Objective: To identify potential and modifiable risk factors for tinnitus in a population of older adults. Study Design: Cross-sectional study. Detailed questionnaires were interviewer-administered in a representative sample of 2015 persons aged 55+ yr, living in an area west of Sydney, Australia. Air- and bone-conduction audiometric thresholds were measured from 250 to 8000 Hz and from 500 to 4000 Hz, respectively. TEOAE and SOAE were measured for both ears. Results: After adjusting for multiple variables in a Cox proportional hazards model, factors that significantly increased the risk of tinnitus were poorer hearing and cochlear function, self-reported work-related noise exposure, and history of middle ear or sinus infections, severe neck injury or migraine. Conclusion: Interventions aimed at reducing age-related hearing loss, particularly by reducing excessive work-related noise exposure, and the effective, timely treatment of ear-related infections, may all decrease the risk of tinnitus.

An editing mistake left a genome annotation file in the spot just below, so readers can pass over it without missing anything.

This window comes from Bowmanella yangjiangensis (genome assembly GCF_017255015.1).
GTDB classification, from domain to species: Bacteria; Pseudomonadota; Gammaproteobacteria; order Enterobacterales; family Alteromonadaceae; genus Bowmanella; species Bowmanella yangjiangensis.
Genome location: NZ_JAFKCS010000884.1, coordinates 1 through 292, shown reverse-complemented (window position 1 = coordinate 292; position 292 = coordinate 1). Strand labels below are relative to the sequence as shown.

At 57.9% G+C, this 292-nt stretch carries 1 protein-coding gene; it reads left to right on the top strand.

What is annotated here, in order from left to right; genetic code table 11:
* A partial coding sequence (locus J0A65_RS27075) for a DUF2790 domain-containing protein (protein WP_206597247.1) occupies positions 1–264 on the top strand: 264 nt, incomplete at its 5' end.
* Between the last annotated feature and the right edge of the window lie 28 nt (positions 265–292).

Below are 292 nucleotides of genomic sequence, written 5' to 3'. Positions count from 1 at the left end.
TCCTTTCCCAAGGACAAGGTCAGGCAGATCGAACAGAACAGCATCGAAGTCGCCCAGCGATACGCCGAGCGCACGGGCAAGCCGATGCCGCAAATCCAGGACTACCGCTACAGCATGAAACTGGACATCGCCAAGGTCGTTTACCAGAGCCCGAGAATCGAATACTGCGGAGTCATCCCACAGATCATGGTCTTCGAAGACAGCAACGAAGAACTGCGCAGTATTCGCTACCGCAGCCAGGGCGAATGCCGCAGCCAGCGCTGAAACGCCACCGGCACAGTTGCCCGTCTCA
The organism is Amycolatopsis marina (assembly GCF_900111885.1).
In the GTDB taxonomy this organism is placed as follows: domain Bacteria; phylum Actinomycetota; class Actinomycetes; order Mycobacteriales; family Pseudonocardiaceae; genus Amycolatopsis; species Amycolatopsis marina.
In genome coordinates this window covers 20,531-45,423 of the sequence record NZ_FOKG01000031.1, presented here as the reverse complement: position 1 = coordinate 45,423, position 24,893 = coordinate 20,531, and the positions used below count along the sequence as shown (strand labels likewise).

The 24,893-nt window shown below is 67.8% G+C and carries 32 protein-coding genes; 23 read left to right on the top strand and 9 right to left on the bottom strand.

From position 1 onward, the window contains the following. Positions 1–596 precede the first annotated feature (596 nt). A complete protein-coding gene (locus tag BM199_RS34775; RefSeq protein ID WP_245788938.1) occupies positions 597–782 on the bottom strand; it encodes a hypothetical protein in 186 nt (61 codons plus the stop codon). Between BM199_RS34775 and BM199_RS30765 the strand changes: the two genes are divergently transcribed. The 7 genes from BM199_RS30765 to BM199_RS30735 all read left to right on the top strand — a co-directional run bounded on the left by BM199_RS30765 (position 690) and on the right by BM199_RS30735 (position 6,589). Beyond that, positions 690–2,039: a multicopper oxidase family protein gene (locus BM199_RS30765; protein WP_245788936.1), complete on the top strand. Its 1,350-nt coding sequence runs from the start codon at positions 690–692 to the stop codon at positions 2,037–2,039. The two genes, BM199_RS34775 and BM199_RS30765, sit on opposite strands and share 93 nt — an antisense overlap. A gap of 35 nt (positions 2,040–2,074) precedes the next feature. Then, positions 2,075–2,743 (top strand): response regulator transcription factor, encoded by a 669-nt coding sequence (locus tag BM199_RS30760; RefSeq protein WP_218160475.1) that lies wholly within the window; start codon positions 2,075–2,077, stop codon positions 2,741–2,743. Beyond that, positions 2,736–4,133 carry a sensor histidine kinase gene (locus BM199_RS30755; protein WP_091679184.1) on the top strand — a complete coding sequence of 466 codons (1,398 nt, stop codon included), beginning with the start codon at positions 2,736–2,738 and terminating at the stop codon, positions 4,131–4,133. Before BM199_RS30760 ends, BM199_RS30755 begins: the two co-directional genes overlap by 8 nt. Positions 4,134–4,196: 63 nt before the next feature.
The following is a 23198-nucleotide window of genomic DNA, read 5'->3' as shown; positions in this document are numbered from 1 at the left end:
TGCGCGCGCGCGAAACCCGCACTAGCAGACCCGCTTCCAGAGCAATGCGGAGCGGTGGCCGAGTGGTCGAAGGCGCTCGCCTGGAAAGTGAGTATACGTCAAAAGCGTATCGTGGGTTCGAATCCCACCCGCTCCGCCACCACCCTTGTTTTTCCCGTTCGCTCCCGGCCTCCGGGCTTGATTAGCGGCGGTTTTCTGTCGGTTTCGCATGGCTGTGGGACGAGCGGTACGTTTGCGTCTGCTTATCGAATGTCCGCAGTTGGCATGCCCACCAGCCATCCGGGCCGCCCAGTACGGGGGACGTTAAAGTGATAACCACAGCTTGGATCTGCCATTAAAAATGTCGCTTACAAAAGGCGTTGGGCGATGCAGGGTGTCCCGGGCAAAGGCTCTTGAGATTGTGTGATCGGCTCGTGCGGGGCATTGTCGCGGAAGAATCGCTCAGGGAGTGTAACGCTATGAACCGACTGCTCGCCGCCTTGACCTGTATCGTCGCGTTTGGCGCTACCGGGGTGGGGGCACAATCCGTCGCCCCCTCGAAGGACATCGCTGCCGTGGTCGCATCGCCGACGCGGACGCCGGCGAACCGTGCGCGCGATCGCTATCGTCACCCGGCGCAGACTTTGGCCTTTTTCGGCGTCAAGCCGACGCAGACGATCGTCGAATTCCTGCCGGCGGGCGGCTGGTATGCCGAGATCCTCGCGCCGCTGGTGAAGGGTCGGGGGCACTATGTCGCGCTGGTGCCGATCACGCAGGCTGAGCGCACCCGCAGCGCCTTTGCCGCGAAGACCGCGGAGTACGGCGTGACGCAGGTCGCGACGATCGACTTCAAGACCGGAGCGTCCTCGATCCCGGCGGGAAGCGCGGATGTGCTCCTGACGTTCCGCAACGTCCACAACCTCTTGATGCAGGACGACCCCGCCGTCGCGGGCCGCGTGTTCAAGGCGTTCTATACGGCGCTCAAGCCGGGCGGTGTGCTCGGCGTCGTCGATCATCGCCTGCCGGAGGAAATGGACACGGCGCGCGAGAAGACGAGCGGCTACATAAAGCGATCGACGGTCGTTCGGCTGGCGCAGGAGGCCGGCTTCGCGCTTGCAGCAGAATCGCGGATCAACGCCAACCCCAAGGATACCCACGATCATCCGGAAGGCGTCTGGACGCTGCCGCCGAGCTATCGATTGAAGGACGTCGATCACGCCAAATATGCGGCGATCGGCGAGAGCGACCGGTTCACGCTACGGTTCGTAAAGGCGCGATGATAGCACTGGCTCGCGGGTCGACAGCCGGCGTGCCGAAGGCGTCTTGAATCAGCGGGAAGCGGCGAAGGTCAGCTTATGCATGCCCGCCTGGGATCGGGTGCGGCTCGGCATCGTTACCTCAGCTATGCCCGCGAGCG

|Number of pages||7|
|Journal||Ear and Hearing|
|Publication status||Published - Dec 2003|